Congrats on your new position. Hope you are liking it so far. You pretty much hit the nail on the head- it takes time.
When I first started using T-system as an RN I found it a mess and blessing all at once. Now, I have come to love T-system because it is very well laid out. A recommendation I can make to assist you in faster triage is to type the medication names, dosing and frequency rather than clicking and clicking- such as, Metoprolol 25mg BID. I find this approach saves much time of looking up at the screen and down on the paper the information is written on. You can also expedite your entry by focusing on only entering what you need to. If you are concerned of getting the info in for the provider to see, if the provider even looks at your notes, enter only the C/C, pain, vitals, PMH and medications- that is all they really care about. Social history, assessment, and interventions can be added later if your busy with the late entry or manual clock entry feature. I use the following process when I'm getting my butt kicked- prepare the gown, turn on and ready the monitor, pull out all IV equipment and have pen and paper ready for EMS report. As report shouldn't take more than 2minutes at most, immediately use the following time to undress, place on monitor, dress and IV your patient. This can all be done in 10minutes with preparation for EKG. If your patient is a tough stick and can wait a few minutes, enter your info and come back for blood- literally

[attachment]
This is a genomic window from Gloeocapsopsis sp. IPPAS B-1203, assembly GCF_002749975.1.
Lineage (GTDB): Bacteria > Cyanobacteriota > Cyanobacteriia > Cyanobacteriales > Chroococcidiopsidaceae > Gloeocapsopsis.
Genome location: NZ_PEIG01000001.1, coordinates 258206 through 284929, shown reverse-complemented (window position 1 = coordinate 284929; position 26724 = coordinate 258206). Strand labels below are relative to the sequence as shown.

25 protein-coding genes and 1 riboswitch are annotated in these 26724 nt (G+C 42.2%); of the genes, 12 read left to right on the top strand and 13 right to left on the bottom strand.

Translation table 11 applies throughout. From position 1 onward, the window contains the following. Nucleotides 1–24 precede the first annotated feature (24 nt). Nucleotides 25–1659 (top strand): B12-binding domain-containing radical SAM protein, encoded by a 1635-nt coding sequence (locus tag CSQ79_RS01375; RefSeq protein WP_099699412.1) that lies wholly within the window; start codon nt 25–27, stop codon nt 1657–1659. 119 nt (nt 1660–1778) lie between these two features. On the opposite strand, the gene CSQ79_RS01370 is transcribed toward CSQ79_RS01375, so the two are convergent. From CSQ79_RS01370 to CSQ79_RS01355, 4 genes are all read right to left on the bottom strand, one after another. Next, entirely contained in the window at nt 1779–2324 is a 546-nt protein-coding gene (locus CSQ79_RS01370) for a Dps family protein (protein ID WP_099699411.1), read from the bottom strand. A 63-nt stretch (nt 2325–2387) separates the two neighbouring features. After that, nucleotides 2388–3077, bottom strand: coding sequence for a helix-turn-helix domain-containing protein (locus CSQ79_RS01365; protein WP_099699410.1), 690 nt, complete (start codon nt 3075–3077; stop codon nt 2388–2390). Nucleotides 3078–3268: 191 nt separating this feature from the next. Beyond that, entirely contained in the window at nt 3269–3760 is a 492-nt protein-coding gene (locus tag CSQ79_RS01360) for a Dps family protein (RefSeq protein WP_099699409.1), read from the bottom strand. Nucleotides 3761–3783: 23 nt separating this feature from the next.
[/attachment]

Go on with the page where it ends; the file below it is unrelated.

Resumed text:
Orders are a big deal because all ER stuff is *STAT*, but that does not mean each order carries the same level of urgency. You mentioned you had a NSTEMI, resp distress/COPD and pneumonia. Use your nursing judgement to pick your most urgent. I'm assuming the NSTEMI was "stabilized" since she/he could be transferred. The NSTEMI is of priority, but can wait if stable. The pneumonia person will probably get placed on the monitor, blood and cultures gathered, given antipyretics if applicable, and placed on abx, xrayed, CT'd, and admitted. O2, antipyretics and abx are the most beneficial thing for this patient. Get blood, give tylenol, and wait for abx to come up. This person can wait also. I would probably focused all my efforts on the respiratory distress person and worried about getting back to others when my resp distress was "stable."
Hope that helps,